For as long as I can remember – probably the age of 8 or so – my twin brother and I were helping out in the kitchen with my mother. She would involve us in making cakes and home baking, I have a very real memory of her making milk bread and I sometimes think that it was just a dream as the smell was incredible. We had a very good home garden where we grew our own fruit and vegetables; we had strawberries, gooseberries, blackberries and so on. So there would be a lot of toing and froing from the garden to the kitchen, I loved digging the garden for fresh vegetables and seeing things grow and come to life was beautiful.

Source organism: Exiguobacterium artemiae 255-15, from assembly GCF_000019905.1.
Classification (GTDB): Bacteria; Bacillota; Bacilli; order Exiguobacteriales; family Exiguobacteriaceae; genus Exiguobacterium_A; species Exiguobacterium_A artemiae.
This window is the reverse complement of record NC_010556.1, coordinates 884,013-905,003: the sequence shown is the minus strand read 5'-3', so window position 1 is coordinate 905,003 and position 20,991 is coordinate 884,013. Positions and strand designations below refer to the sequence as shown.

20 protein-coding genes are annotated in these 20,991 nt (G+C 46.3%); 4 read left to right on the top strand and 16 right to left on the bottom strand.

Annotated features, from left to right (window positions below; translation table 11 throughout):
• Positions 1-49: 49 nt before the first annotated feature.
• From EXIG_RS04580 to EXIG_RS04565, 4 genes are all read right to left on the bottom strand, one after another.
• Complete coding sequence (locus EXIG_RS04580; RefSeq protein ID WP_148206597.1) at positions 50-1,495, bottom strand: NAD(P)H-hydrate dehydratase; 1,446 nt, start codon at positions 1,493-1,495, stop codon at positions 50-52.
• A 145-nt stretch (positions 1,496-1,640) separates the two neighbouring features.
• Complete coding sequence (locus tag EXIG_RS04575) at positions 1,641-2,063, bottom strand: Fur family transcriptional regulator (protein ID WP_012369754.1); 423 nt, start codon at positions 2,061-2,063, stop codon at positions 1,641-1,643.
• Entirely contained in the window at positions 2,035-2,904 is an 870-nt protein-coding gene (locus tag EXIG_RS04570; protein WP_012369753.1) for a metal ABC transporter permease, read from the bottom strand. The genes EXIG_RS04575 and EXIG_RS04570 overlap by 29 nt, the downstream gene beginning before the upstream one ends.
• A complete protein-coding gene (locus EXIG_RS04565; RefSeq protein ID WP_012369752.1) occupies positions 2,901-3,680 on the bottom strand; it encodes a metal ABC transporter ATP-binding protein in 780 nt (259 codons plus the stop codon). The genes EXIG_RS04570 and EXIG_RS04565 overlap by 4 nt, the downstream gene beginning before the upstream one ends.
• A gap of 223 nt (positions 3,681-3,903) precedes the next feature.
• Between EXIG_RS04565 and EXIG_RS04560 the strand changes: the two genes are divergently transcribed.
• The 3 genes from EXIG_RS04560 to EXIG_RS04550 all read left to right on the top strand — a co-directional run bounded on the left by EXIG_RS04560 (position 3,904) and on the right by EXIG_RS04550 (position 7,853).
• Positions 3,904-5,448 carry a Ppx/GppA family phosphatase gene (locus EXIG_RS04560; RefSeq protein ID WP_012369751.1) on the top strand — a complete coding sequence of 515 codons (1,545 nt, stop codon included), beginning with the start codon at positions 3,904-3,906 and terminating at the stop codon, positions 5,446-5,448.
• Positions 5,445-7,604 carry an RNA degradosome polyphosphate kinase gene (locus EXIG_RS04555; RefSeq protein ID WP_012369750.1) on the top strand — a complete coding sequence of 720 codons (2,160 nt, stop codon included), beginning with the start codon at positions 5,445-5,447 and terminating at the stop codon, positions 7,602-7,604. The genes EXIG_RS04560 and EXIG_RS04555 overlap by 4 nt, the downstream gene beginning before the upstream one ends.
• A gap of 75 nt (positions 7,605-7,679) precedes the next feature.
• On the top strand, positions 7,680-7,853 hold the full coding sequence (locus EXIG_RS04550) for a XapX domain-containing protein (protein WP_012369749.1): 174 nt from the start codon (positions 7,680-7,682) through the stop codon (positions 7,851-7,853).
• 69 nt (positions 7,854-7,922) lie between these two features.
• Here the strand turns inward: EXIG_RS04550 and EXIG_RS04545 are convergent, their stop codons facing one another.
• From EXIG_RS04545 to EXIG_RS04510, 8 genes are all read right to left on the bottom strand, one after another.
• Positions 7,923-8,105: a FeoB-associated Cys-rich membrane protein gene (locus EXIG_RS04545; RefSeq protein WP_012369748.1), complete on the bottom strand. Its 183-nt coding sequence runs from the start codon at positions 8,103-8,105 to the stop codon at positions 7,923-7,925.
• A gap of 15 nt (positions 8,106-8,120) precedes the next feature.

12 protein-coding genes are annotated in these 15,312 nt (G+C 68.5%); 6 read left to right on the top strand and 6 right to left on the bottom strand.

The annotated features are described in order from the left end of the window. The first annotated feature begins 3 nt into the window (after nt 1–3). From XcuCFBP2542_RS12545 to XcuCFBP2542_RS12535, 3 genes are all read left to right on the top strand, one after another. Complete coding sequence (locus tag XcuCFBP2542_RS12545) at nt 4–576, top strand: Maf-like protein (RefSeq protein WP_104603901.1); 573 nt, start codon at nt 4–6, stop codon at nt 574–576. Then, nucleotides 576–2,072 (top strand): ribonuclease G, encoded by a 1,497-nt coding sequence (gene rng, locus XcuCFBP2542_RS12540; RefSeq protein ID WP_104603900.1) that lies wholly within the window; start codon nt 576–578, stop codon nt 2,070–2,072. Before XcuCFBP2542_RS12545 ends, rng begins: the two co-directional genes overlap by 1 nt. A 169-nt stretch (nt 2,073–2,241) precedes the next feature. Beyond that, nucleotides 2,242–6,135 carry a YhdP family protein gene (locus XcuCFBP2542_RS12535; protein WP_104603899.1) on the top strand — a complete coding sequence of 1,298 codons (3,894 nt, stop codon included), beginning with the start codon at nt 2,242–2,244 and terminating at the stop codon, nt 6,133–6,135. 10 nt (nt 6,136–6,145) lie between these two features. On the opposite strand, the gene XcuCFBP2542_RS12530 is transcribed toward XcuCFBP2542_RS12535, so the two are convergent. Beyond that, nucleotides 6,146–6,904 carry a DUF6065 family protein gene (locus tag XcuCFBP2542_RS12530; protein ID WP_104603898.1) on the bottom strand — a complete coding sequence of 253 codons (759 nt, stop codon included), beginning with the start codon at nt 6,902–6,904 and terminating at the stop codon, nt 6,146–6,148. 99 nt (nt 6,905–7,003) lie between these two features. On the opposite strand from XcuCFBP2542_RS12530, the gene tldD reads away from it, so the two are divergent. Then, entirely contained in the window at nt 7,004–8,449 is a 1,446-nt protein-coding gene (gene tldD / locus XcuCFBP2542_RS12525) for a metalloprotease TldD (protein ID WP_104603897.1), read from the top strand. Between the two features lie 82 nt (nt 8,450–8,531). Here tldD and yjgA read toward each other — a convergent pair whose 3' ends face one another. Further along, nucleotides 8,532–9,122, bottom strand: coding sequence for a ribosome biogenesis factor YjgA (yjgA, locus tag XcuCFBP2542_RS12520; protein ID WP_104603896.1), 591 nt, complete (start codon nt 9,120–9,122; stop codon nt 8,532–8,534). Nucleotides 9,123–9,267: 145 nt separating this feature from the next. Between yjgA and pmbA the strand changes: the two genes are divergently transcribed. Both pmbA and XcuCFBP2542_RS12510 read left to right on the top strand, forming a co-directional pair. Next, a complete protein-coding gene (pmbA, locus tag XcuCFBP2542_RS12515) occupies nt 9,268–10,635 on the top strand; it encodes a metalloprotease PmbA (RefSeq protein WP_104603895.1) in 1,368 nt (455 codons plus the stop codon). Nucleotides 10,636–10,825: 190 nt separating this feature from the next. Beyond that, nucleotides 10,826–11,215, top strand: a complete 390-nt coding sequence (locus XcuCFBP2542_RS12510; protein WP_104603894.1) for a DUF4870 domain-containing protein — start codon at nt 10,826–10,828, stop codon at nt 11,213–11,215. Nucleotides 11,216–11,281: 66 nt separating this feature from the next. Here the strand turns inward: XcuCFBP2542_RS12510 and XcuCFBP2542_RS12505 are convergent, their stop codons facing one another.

My father and grandfather were both in the wine business; in the late 70s, early 80s my grandfather ran the wine side to Coleman’s of Norwich (wine merchants, not only famous for mustard). In around 82/83 that closed down and my father started a wine shop and also a importing and exporting wine business, not only with French wines but new world as well. He was very successful and I would say a true pioneer of his time, as he got the new world market of wine wrapped up on his own. This meant that from the age around 12, I started spending a lot of my time on holidays in France, travelling with my father (when he met new suppliers or wholesalers).
There were some days when he would drop us (me and my brother) off with a supplier while he would spend lunch with them doing business. We ended up working some days with the suppliers – in the vineyards, sweeping out the cellars, sometimes having lunch. So from an early age my exposure to food and wine was quite significant.